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The risks associated with autonomous vehicles

If you could teach a computer to drive a car just as well as a human being -- then require the computer to follow driving laws -- traffic accidents and their associated injuries and deaths would decrease dramatically across the United States.

The problem is, no matter how safe this technology appears, there are some risks that Americans need to know about the technology.

A closer look at self-driving vehicle risks

The risks associated with self-driving cars relate to (1) unclear liability issues, (2) the current limitations of the technology and (3) the lack of continuity across different self-driving technologies.

Unclear liability issues: It remains unclear who would be at fault for a self-driving accident. Would the owner of the vehicle be partly to blame for accidents and injuries caused by the car since he or she is the owner and responsible through vicarious liability? Would the manufacturer of the car be to blame for failing to create sufficient accident avoidance systems? Or, would the computer company that programmed the car's artificial intelligence be to blame? Maybe the manufacturer would be to blame in a single car crash, since the driver was merely a passenger. Perhaps it would be a mix of all three.

We may never know the answer to this question until after the legal system has had a chance to ferret out the ethical and legal issues involved. At the end of the day, there is the risk of people getting hurt due to no fault of their own and not having the ability to seek clear financial recourse for their damages.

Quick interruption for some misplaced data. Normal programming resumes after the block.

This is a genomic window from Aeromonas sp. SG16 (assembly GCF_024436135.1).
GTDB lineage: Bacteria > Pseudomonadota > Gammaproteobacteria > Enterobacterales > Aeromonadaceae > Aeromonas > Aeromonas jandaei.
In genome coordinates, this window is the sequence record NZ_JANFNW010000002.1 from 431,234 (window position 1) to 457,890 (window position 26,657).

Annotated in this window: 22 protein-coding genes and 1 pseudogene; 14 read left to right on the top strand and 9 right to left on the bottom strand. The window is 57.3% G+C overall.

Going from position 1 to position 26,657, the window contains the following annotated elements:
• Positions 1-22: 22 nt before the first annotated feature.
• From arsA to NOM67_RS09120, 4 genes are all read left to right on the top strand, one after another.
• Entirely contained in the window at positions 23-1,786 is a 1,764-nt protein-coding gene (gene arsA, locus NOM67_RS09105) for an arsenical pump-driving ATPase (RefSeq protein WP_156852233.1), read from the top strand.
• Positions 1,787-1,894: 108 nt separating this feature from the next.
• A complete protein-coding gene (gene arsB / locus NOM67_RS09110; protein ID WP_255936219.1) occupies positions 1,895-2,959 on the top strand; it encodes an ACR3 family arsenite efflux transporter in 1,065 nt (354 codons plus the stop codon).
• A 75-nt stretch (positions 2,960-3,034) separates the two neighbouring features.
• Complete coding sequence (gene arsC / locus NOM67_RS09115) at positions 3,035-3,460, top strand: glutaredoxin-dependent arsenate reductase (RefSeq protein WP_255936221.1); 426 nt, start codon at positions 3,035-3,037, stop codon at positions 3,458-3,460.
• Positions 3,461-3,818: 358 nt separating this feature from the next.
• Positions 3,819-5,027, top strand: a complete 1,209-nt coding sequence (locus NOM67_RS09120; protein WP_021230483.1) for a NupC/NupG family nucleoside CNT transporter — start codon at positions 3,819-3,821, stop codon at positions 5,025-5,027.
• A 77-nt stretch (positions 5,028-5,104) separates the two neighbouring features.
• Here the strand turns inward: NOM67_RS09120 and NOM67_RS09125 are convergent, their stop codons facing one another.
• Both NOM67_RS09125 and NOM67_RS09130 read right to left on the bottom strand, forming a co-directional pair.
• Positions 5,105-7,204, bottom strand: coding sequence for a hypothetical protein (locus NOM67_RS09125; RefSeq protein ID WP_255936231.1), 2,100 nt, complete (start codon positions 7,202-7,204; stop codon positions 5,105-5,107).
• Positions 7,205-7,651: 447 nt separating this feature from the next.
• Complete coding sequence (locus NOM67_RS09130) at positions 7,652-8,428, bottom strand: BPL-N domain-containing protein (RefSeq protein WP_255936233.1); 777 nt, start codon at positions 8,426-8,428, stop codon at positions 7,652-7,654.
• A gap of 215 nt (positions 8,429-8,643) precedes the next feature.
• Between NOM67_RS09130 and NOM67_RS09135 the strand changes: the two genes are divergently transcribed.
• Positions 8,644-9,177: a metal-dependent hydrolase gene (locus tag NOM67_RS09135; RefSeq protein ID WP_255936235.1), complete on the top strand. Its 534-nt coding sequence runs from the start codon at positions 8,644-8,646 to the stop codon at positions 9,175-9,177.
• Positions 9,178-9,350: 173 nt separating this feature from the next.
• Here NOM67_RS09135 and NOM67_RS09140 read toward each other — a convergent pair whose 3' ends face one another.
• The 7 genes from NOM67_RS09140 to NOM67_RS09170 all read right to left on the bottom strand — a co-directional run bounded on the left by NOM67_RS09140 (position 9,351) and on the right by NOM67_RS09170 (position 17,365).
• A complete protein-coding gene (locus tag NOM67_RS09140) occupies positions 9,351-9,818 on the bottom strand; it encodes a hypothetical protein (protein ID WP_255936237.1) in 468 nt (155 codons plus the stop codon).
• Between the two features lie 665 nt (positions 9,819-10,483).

Current limitations of the technology: At this time, self-driving tech is in its infancy. Although these cars can do a good job of navigating traffic, they're not so good at navigating unique scenarios caused by unexpected or random human behavior. The technology is getting better, but it could be that these vehicles will always be better equipped to navigate traffic when the other cars are also being driven by robots.

In addition, current robot-driven vehicle technology performs better on the highway, where conditions are predictable and most of the driving is done in a straight line without much quick decision-making required. City traffic remains more challenging for computer cars to navigate, making accidents more likely in traffic.

Only time will tell with self-driving cars

It appears that self-driving vehicle technology is here to stay. There's no way to know, ultimately, how dangerous or safe these cars will be until the technology has advanced and faced the test of time. In the meantime, if you get hurt or injured by a self-driving car, you might want to learn about your legal rights and options in terms of filing a personal injury lawsuit.

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